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Raising Young Women Refugee Voices To Be Heard and Not Forgotten | Los Angeles News Journal

Raising Young Women Refugee Voices To Be Heard and Not Forgotten

Footage Foundation highlights the oral histories shared by young women participants from refugee camps and centers in Greece as global refugee numbers reach 100 million.

“And those who do not die in the war died in the sea, without anybody noticing. I dreamed of finishing my education just like any child who has the right to education. I want to graduate and secure my future but now everything is gone. I want to thank Europe for welcoming us but why did they stop in the middle of the road? Why make us suffer more? We did not come to Europe for tourism, we fled the war because we want to continue with our education and realize our dreams.” – SP, a young Syrian refugee

“We had a home and we had a country. I wonder how many kids were lost, how many were displaced, and how much my country is wounded. God, how beautiful is my country? I was forced to find another country. Our tragedy is a tragedy of innocent people, and stories filled with suffering. And my crime was that I tried to survive.” – J, a young Iraqi woman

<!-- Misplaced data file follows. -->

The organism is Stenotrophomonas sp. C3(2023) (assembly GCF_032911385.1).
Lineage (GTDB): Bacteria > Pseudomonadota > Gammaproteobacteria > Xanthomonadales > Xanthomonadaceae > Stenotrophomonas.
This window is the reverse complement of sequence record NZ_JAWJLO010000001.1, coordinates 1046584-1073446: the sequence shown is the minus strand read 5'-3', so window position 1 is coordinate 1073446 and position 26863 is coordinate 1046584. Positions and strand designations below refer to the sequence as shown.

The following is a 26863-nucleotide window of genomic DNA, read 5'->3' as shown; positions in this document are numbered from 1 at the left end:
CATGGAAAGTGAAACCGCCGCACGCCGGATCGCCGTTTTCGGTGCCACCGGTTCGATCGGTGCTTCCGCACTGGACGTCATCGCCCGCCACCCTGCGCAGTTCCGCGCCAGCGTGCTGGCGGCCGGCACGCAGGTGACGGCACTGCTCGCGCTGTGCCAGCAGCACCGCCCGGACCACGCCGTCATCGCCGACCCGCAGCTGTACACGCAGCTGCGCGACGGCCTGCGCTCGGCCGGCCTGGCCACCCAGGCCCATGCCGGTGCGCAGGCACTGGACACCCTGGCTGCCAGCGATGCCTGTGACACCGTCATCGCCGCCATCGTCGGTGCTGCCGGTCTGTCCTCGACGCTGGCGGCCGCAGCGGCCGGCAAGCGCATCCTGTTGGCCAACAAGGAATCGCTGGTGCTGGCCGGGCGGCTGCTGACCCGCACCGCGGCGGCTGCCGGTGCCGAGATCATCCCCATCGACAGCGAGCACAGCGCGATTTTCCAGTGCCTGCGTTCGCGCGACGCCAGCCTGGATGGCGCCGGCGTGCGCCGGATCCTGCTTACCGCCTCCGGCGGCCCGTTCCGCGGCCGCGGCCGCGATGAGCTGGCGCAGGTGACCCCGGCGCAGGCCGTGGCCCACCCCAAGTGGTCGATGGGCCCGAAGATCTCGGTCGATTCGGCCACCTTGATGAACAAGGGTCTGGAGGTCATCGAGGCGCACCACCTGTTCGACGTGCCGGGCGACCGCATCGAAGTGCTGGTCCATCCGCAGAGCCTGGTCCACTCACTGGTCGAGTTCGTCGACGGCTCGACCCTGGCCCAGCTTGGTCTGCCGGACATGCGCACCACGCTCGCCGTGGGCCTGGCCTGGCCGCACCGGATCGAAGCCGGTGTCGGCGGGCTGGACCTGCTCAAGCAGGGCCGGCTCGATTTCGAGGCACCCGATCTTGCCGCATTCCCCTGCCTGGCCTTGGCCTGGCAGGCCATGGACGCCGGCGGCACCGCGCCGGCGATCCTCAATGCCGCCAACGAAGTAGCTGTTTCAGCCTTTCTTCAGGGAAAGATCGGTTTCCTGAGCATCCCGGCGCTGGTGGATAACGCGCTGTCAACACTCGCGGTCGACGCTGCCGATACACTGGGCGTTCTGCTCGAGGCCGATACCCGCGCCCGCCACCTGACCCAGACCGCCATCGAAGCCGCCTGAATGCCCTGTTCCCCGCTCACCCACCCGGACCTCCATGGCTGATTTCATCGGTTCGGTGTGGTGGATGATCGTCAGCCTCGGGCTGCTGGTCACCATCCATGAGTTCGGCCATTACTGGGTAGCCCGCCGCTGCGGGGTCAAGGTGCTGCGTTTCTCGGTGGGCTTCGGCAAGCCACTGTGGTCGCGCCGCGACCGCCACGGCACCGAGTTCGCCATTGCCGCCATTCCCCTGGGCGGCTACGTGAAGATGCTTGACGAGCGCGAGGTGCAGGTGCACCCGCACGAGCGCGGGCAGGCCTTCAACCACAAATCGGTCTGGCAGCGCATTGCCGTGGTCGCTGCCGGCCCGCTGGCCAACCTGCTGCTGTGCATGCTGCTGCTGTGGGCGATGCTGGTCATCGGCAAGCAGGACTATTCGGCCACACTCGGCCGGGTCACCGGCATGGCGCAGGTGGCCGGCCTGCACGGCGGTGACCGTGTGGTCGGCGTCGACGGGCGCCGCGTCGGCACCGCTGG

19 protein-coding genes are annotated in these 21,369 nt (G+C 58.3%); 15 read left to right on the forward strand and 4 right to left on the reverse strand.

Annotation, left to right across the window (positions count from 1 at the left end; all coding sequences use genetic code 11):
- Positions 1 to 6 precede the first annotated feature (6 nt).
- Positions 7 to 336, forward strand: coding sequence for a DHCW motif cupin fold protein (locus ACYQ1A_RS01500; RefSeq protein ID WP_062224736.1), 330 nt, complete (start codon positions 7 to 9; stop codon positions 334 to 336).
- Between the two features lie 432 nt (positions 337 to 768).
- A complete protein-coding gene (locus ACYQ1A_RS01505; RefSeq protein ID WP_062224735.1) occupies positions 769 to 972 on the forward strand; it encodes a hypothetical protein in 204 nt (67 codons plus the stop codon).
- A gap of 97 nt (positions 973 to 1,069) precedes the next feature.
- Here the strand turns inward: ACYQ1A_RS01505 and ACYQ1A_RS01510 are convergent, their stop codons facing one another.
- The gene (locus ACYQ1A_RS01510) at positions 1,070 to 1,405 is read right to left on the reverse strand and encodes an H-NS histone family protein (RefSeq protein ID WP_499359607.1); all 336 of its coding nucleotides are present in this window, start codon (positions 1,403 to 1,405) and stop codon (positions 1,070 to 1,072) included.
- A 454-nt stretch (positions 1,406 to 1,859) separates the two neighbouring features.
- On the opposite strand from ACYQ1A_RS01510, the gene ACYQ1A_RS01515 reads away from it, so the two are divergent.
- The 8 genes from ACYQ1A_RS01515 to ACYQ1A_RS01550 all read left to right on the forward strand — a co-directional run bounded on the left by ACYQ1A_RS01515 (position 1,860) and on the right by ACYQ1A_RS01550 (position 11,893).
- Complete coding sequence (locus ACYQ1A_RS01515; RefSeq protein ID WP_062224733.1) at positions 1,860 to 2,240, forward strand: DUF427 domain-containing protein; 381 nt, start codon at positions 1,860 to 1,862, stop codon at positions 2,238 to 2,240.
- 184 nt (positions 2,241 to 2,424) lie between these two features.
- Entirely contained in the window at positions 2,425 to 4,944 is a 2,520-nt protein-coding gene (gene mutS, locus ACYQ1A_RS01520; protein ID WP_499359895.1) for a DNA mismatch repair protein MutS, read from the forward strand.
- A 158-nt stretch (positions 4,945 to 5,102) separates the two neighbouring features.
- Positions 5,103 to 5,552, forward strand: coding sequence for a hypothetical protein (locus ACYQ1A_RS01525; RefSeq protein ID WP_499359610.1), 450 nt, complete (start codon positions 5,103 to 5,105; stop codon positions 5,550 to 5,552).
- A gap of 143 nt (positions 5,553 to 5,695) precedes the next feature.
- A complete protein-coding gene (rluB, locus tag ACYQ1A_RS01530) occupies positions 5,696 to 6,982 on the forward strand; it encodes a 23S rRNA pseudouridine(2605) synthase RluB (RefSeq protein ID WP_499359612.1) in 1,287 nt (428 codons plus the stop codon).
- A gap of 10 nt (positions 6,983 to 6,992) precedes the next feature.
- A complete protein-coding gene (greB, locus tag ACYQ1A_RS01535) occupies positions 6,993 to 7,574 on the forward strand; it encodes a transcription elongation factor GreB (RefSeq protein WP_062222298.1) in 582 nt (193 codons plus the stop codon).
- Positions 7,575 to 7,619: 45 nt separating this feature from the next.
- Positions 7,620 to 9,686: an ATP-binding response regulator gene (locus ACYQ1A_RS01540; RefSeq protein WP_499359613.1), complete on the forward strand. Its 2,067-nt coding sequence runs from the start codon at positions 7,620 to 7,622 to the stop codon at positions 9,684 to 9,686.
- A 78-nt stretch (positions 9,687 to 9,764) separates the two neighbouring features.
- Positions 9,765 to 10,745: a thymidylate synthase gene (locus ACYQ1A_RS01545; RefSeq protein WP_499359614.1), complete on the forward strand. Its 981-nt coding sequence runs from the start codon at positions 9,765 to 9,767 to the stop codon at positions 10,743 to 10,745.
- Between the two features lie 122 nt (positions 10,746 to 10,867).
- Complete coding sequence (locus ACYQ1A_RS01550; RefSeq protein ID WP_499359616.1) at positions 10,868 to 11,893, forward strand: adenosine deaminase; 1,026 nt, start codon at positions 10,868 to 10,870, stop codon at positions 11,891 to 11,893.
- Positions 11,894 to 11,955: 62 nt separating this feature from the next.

NEW YORK, NY, June 23, 2022 /24-7PressRelease/ — This week World Refugee Week marks a new record reported by the UNHCR Global Trends report that shows that there are now 100 million people across the world, displaced, forced to flee their homes to seek sanctuary.

The ongoing war in Ukraine has led to the fastest-growing refugee crisis since the end of World War II. More than 14 million people have fled their homes since February 24th, with at least 6 million civilians, mostly women and children, seeking refuge in neighboring countries.

Women and children are most vulnerable to gender based violence (GBV) and human trafficking. Internally displaced people (IDPs) are at particular risk as they remain in the besieged country but far from home, trying to care for family members and themselves. Their lack of resources and existential insecurity make them more vulnerable to exploitation and violence.

For the past decade Footage Foundation has been creating the world’s largest digital storytelling platform for young women’s narratives on GBV. This year, building on that work, Footage was able to quickly pivot to support evacuation of the most vulnerable when the war in Ukraine began. At the start of the conflict, Footage also set up an effective Compassionate Cash transfer project, channeling money directly to IDPs in Ukraine through a network of young women on the ground in that country.